Discussion in 'Error Coins' started by Wesley Samborski, Jul 17, 2021.
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Well it doesn't mean Wesley.
Would have said it had I thought of it. Has to be the answer.
Not a bad candy bar either. Been a long while since I’ve had one. Time to eat another one.
Oh yeah man definitely. Actually a few hours ago Wednesday was declared Doubled Die appreciation day. Genuines are given out to the very misinformed collectors, who post 1969s memorials with no errors in sight,
Then theyjump up and down because, in fhwyr now i can finally get that yacht (Me for 1.5 yrs) because hBiden just declared it a sacred federal holiday. Forget about thanksgiving all praise to the dd
Thanks. I got it now. so no matter what if these are posted on these sites, they are true genuine doubled dies. Considering its a trustworthy variety site, right? Like pcgs would still grade a 2019 wddo as a doubled die genuine?
Only if you pay extra for the attribution and include the details on he submitting form, otherwise they will just grade it
Well, not in everyone's mind.
A true genuine Doubled die should not exist after 1995 when the mint went from the "double squeeze" die production to the computer (CNC) direct manufacture of a complete die. This die is only used with a single pressing of the planchet, so there should be NO double images. But a huge coin market incentive would be lost to coin dealers and authenicators, AND since the cnc bit often slipped or vibrated, it would make a bad image . Now the coin "gurus" could have said, normal- no doubled die, but instead any slippage on the die could be come a "Doubled Die" in their listing and the coins presented as similar to the Double Squeeze of the traditional 1955, 1969, 1972, etc., and offered as rare and worth more $.
The topline grading services like PCGS, ICG, ANACS, NCG will only consider certain pre-double squeeze coins.
" Fivaz-Stanton Varieties from the Cherrypickers Guide, Fourth Edition Vol. II and Fifth Edition Vol. I (see list for exclusions)"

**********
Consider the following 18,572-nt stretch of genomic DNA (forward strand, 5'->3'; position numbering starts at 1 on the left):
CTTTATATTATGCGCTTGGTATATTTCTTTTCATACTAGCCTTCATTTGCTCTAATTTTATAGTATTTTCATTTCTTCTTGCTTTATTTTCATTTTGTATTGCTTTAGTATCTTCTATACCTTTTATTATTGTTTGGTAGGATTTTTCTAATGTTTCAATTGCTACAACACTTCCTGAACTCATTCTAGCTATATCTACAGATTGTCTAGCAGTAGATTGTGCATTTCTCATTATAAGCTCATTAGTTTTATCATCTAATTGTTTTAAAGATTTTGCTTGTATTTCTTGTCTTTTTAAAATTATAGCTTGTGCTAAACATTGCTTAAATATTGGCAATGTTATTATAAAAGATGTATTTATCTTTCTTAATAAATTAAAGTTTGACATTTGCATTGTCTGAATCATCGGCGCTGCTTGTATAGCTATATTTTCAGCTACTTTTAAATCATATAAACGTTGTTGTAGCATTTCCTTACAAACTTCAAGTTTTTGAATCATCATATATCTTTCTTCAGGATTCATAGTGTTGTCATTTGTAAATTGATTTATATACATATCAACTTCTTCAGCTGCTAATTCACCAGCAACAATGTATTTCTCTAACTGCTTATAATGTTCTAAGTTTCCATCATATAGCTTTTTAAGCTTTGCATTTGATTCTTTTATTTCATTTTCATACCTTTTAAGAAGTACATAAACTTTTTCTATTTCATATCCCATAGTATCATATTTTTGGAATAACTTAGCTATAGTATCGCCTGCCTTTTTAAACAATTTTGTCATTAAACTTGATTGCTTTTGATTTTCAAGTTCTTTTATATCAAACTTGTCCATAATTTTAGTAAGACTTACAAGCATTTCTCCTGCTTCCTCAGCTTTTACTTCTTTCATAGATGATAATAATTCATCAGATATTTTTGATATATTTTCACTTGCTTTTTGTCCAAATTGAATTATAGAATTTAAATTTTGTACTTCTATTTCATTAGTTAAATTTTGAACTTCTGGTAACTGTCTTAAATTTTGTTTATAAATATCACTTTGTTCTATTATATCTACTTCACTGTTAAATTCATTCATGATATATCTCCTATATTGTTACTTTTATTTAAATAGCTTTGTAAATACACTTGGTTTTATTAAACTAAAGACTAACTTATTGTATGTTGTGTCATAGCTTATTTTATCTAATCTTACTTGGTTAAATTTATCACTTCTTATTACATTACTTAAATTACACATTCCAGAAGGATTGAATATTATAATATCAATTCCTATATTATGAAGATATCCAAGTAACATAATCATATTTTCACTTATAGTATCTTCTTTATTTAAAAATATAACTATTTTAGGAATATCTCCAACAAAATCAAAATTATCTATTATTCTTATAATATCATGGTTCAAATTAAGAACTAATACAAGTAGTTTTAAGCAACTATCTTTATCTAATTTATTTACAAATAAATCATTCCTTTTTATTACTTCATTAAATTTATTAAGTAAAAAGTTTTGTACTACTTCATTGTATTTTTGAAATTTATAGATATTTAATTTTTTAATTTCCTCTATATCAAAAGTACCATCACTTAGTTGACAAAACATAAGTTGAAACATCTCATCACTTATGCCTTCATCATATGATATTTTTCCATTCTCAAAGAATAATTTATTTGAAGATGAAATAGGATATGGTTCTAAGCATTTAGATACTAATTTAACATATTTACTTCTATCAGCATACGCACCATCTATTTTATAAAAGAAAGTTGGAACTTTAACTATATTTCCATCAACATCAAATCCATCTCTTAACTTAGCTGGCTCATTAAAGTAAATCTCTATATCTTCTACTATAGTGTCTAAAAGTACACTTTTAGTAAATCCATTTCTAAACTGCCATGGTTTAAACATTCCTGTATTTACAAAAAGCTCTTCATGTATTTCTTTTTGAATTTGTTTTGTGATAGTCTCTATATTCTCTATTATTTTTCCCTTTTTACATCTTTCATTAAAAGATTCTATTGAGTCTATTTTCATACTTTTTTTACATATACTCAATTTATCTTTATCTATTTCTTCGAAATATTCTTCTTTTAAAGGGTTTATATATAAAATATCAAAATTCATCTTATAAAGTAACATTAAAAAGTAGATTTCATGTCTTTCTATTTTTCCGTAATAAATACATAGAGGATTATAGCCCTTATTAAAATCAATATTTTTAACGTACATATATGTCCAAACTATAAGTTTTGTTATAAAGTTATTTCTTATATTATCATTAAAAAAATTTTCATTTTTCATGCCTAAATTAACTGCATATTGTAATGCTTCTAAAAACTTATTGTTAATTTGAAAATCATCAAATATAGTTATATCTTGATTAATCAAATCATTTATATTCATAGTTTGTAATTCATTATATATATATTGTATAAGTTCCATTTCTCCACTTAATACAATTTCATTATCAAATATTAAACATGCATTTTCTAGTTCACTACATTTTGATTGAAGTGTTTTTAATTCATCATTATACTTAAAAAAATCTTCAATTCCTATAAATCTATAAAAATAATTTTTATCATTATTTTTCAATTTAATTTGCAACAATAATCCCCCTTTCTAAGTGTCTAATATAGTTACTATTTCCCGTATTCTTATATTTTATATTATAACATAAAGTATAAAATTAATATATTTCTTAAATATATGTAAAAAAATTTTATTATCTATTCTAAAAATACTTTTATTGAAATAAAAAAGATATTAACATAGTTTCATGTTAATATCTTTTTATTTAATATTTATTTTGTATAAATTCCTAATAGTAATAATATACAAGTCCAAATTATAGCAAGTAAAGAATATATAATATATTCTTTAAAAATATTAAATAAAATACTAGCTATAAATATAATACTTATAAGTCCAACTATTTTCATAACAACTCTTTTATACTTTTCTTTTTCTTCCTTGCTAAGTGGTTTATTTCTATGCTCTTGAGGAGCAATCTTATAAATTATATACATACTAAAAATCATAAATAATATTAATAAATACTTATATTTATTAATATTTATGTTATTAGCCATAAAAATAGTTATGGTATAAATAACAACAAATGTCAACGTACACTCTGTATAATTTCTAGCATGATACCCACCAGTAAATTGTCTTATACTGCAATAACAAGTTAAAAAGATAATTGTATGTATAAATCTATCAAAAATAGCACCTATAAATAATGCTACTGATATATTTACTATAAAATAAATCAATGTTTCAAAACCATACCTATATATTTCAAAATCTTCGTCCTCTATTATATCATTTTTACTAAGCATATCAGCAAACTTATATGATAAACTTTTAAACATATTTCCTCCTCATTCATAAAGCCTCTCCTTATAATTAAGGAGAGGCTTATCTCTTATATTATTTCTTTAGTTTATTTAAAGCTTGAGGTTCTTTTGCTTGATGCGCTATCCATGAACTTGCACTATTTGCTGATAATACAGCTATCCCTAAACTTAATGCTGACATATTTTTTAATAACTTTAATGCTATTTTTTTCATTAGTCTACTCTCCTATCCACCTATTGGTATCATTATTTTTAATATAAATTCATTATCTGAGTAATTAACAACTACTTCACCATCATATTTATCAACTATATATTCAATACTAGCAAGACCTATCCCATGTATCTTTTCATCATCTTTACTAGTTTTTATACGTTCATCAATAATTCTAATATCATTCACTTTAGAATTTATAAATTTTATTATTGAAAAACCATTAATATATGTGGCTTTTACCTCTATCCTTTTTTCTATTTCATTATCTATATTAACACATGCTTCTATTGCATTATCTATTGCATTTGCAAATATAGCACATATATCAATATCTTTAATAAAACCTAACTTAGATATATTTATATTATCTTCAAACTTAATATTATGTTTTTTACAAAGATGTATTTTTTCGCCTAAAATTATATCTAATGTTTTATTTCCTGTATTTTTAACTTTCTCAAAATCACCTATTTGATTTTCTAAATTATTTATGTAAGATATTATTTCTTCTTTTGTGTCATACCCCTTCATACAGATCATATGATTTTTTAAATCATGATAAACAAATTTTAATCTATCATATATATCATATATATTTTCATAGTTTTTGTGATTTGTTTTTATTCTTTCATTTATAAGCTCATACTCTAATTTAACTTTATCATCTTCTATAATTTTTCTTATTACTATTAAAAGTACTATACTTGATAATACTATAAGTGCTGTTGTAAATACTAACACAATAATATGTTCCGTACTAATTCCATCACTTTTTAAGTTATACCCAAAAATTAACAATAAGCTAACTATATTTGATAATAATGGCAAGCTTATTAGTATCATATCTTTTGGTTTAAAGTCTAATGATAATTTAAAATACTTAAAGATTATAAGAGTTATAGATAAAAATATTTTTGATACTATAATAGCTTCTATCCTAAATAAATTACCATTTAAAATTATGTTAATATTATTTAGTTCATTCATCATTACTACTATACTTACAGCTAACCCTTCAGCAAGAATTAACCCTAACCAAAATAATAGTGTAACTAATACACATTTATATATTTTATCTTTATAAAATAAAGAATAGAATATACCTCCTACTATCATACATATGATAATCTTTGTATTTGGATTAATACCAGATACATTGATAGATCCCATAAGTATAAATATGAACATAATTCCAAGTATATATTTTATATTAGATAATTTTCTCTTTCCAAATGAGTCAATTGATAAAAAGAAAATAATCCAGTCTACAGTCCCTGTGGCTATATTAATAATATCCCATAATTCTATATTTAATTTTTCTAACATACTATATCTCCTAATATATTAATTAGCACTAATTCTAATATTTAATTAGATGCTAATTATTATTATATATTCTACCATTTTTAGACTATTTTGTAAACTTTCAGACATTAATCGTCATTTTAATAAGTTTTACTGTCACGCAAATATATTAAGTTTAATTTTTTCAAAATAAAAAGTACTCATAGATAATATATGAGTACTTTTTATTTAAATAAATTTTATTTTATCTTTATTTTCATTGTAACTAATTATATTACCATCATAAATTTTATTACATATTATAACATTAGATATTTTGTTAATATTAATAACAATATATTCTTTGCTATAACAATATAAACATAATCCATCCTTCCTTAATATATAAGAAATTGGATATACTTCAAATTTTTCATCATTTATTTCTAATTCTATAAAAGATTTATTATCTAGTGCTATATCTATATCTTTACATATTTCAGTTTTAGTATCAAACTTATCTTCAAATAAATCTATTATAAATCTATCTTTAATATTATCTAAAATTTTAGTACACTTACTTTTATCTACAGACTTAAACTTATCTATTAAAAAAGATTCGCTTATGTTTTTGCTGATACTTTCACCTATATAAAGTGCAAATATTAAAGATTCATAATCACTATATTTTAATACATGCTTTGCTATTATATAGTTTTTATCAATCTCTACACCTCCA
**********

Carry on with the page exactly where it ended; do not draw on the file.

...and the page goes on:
So I had to answer your questions truthfully, sorry, IMO Jim
Pretty much. John Wexler and James Wiles (the two attributors in charge of the respective sites) are two of the most knowledgeable experts in variety coins. There are probably a couple listings out of the 10s of thousands on their sites that aren't actually doubled dies (one of the DDOs on 1965 Washington quarters on variety vista comes to mind), but no one is infallible. If they have it listed, it's almost guaranteed to be a genuine doubled die.
Not totally true. There are two types of doubling on single squeeze dies, the extra thickness doubled dies you described are one, but there are also the center design doubled dies, which are caused when the hubbing begins slightly out of alignment and the process is stopped and started again in proper alignment. In this case, the hub just "kisses" the high point of the convex die preform, which is the center, leaving behind a partial doubled image. The best example of this is probably the 2015 Homestead DDO-004 quarter. These are true doubled dies that received two distinct hubbings, unlike the extra thickness doubled dies that are caused by the hub adjusting during the squeeze.
Also, the date of the transition was 1997, not 1996. The 1996 DDO-001/FS-101 Lincoln cent is a true doubled die.
Finally, your assertion about grading services is just plain wrong. PCGS absolutely attributes single squeeze era doubled dies as long as they're FS listed (e.g. 2004 FS-801 Lincoln cents - a classic extra thickness DDR).
There is no specific date that the mint has said that was the line between single -double squeeze. 1997 was the date ALL coins were single, the mint started slowly
using single squeeze. The cent was the earliest I believe due to the quantity.
I read your posting and saw your photos on Coin Community. Best of luck. Every collector has different expectations and gratifications. Jim
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